A Penitent Blogger

Mindful of my imperfections, seeking to know Truth more deeply and to live Love more fully.

Quid sum miser tunc dicturus? Quem patronum rogaturus? Cum vix iustus sit securus?
Recordare, Iesu pie, Quod sum causa tuae viae: Ne me perdas illa die...

Tuesday, July 25, 2006

Ministry with an attitude

For some ministers, it is all about them: their personality, their ego, their gratification.

For some ministers, it is all about being accepted: by their congregation, by fellow clergy, by the intelligentsia, etc - being careful to say and do nothing that will offend anyone

For ministers of Christ, it should be all about Christ and about the truth.

Different ministers often approach ministry with different attitudes. Today's readings remind us of the attitude that ministers - ordained and lay - should have.

Today's Gospel (Matthew 20:20-28) begins with examples of ambition and resentment: attitudes too common in our communities today.

Then the mother of the sons of Zeb'edee came up to him, with her sons, and kneeling before him she asked him for something. And he said to her, "What do you want?" She said to him, "Command that these two sons of mine may sit, one at your right hand and one at your left, in your kingdom." ...and when the ten heard it, they were indignant at the two brothers.

Our Lord quickly sets everyone straight

You know that the rulers of the Gentiles lord it over them,
and their great men exercise authority over them.

It shall not be so among you;
but whoever would be great among you
must be your servant,
and whoever would be first among you
must be your slave;
even as the Son of man came
not to be served
but to serve,
and to give his life as a ransom for many.

The attitude of anyone who aspires to prominence or greatness as a Christian must therefore be an attitude of service.

Those in leadership positions within the Body of Christ must act as servants.

Likewise, any one of us - lay or ordained, you or I - who may aspire to greatness as a Christian, even private greatness, must also have the attitude of service.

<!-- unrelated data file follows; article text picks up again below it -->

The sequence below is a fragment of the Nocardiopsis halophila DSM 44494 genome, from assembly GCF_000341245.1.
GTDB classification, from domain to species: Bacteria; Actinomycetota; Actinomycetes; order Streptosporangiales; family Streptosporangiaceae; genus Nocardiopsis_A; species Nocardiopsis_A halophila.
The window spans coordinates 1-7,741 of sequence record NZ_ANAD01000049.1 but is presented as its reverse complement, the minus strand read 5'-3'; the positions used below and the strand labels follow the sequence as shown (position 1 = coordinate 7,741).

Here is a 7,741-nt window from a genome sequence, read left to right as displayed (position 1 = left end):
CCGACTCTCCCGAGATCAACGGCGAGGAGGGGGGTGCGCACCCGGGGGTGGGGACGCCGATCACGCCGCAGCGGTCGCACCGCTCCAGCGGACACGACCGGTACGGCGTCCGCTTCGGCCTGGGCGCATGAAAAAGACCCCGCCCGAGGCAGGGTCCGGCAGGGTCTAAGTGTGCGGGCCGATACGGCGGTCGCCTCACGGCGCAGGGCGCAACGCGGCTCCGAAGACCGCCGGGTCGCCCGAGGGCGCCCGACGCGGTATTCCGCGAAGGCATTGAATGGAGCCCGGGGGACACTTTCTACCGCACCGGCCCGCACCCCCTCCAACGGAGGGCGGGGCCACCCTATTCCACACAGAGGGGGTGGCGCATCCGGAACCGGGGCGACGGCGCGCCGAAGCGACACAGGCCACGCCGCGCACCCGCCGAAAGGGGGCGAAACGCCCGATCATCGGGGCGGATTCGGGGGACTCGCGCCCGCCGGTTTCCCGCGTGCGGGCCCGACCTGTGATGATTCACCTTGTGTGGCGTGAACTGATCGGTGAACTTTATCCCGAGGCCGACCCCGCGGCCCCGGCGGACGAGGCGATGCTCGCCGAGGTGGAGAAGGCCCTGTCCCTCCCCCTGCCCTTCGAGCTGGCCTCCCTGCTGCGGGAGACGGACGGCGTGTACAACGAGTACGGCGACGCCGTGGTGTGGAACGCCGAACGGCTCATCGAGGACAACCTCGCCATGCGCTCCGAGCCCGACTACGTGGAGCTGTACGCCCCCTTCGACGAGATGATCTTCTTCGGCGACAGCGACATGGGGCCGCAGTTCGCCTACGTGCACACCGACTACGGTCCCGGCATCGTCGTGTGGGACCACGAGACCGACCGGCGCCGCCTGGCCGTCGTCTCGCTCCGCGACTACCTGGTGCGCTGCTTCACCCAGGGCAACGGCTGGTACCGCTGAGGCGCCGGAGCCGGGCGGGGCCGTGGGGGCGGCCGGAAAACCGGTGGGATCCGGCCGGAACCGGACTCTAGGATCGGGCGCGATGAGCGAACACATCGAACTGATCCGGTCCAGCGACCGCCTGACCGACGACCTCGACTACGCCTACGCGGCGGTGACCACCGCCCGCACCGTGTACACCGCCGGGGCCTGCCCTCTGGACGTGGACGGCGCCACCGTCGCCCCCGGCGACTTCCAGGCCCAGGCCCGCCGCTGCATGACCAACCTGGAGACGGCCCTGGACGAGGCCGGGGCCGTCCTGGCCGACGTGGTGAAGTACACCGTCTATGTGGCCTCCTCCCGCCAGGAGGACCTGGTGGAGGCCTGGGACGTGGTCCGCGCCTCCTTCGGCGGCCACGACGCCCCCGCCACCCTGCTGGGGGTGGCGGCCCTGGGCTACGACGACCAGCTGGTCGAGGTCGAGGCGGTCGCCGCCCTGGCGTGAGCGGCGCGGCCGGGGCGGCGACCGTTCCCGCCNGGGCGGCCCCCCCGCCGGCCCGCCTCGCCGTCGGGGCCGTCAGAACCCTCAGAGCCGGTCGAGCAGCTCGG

…even as the Son of man came
not to be served
but to serve,
and to give his life as a ransom for many.

This attitude is not simply functional: it is not the simply the function of doing things for other people (although it includes that).

Our Lord hints strongly at this in what he says to the disciples: by referring to his own sacrificial death and in what he says to James and John.

“Are you able to drink the cup that I am to drink?"

They said to him, "We are able."

He said to them, "You will drink my cup...”

Our attitude is not just the simple function of service or service for its own sake.

Our service and our attitude must be bound with the suffering and death of Christ.

The nitty-gritty reality of this is made brutally clear by the Apostle Paul in today's first reading (2 Corinthians 4:7-15):

We are troubled on every side,
yet not distressed;

we are perplexed,
but not in despair;

but not forsaken;

cast down,
but not destroyed;

Always bearing about in the body

the dying of the Lord Jesus,
that the life also of Jesus

might be made manifest in our body.

For we which live

are always delivered unto death for Jesus' sake,
that the life also of Jesus

might be made manifest in our mortal flesh.

This must be our attitude of service, whether we are exalted leaders or simple congregants within the Body of Christ.

We have this treasure in earthen vessels,
that the excellency of the power
may be of God,
and not of us.

Such must be our attitude: the attitude of ministry, the attitude of anyone who follows Christ.